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Math Help - product rule, taking derivatives

  1. #1
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    product rule, taking derivatives

    2. Find the derivative of   y = 3 sin^{3} (2x^{4} + 1)

    I used the product rule and this is my working, however I don't end up with the correct answer, can someone please tell me where I am going wrong, thanks.

     u = 3sin^{3}

     v = 2x^{4} +1

     t = sin , y= 3t^{3}


     \frac{dt}{dx} = cos

     \frac{dy}{dt} = 9t^{2}

    so now I multiply both together to get the derivative of  3sin^{3}

     9sin^{2} \times cos

     \frac{dy}{dx} = 8x^{3}

    Now using the product rule and putting this together.


     9sin^{2} \times cos \times (2x^{4} +1) + 8x^{3} \times 3sin^{3}

    the correct answer is.
     72x^{3} sin^{2}(2x^{4} +1)cos(2x^{4} +1)
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  2. #2
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    not the product rule ... the chain rule

    y = 3[\sin(2x^4+1)]^3

     <br />
y' = 9[\sin(2x^4+1)]^2 \cdot \cos(2x^4+1) \cdot 8x^3<br />

    now clean up the algebra
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  3. #3
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    Quote Originally Posted by skeeter View Post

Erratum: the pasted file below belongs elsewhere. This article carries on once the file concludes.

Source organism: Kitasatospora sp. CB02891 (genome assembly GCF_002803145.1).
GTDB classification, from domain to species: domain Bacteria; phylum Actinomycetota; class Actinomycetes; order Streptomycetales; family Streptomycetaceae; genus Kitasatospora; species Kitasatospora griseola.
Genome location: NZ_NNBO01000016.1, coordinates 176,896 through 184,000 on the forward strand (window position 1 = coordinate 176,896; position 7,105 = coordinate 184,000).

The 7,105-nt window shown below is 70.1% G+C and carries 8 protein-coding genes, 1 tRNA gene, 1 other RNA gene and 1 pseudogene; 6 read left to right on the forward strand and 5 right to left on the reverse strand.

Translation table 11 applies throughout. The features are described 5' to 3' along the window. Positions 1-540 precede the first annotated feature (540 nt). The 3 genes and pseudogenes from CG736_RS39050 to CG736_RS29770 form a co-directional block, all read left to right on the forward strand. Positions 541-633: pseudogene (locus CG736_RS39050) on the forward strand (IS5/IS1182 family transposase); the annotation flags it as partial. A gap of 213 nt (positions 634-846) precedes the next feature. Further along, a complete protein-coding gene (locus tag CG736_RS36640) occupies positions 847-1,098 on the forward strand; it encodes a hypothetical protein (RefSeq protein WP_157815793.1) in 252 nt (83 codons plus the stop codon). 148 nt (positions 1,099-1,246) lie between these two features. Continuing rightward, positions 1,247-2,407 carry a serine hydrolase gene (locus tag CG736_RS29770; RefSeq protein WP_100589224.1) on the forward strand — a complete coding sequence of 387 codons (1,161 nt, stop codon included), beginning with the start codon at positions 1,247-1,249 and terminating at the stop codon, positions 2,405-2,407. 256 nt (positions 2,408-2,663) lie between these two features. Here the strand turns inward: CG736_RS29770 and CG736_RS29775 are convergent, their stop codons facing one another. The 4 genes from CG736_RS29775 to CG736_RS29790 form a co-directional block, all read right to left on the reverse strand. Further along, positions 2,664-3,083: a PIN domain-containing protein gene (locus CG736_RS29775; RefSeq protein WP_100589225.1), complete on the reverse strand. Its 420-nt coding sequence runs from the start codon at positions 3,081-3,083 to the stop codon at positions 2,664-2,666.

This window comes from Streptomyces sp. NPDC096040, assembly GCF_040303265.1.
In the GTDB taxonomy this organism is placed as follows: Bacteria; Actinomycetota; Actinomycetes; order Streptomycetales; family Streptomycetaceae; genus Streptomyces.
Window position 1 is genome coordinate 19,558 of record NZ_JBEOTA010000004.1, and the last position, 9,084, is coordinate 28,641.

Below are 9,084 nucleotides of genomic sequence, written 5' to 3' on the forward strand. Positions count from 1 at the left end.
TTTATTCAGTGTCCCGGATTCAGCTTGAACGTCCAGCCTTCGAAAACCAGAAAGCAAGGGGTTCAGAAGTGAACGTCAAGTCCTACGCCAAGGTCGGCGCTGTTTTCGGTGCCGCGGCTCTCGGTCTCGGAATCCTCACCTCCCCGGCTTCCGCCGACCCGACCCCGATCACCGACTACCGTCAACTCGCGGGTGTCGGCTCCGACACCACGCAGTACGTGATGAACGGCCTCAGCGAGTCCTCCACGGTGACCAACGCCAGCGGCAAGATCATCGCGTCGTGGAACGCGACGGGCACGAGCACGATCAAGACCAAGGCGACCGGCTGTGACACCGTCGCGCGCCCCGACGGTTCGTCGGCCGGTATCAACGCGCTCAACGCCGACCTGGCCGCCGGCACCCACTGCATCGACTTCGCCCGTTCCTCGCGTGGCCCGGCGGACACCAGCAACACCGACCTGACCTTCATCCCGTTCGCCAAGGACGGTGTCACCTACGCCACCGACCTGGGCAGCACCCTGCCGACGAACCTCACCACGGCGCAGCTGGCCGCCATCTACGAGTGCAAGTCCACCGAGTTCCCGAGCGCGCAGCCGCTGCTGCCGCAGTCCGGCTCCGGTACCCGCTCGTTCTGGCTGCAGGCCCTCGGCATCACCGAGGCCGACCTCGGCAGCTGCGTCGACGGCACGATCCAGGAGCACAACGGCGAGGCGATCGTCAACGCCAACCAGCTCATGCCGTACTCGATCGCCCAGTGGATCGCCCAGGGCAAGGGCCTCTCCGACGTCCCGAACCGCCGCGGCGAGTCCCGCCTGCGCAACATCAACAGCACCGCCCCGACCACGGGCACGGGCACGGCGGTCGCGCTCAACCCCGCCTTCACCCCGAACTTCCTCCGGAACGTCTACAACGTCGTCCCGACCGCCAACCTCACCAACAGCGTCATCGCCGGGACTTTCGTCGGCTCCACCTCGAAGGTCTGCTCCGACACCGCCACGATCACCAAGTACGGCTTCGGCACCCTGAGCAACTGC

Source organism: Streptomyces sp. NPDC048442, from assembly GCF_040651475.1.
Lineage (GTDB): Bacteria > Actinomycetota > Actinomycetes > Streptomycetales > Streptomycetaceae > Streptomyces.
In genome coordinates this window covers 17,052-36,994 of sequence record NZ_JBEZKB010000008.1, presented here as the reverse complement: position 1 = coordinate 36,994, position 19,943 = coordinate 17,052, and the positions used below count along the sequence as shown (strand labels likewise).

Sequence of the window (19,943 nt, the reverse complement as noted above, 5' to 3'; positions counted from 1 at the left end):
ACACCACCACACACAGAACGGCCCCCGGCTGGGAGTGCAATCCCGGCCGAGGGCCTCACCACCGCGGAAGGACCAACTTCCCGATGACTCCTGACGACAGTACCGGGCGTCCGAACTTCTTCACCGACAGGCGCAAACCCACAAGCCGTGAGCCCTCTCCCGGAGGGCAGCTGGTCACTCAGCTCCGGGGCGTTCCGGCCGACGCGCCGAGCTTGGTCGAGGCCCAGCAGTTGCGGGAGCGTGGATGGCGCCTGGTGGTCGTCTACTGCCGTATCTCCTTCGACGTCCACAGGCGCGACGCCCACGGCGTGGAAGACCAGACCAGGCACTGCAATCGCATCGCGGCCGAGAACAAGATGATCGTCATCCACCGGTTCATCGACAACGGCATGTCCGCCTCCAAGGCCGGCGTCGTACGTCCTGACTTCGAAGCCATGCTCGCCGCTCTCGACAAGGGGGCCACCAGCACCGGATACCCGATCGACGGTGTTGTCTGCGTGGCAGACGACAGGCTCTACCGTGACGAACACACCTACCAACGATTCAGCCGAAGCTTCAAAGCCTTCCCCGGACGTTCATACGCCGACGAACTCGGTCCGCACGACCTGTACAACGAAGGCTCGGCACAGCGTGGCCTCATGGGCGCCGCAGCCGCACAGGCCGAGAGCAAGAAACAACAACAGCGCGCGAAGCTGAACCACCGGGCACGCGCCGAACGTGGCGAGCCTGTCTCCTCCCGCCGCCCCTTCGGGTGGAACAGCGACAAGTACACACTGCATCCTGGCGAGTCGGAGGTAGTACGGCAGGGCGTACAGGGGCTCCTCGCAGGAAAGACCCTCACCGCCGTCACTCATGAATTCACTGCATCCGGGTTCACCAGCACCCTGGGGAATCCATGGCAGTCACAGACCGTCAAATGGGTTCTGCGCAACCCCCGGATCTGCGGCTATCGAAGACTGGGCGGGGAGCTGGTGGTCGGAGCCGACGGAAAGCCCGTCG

not the product rule ... the chain rule

    y = 3[\sin(2x^4+1)]^3

     <br />
y' = 9[\sin(2x^4+1)]^2 \cdot \cos(2x^4+1) \cdot 8x^3<br />

    now clean up the algebra
    Oh I see.

    But I am just wondering how did you know to use the chain rule instead of the product rule? As this expression is a product of two functions, so that's why I assumed I should use the product rule.

    and I thought the chain rules was supposed to be used for a function of a function. Like  \sqrt{3x-1}

    So for an expression like this  x^{2} \sqrt{3x-1}

    would you use the chain rule or product rule?

    thank you for clarifying, greatly appreciated.
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  4. #4
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    Quote Originally Posted by Tweety View Post
    Oh I see.

    But I am just wondering how did you know to use the chain rule instead of the product rule? As this expression is a product of two functions, <<<< No. See below
    so that's why I assumed I should use the product rule.

    and I thought the chain rules was supposed to be used for a function of a function. <<<<< Correct

    ...
    Your function is indeed the function of a function of a function:

    f_1(x)=2x^4+1

    f_2(x)=\sin(x)

    f_3(x)=3x^3

    And your function becomes:

    f(x)=f_3(f_2(f_1(x)))

    As Skeeter indicated the powers of trigonometric functions are written at the name of the function:

    \sin^2(x)=(\sin(x))^2

    and - very important - mostly this unequality is true:

    \sin^2(x) \neq \sin((x)^2)
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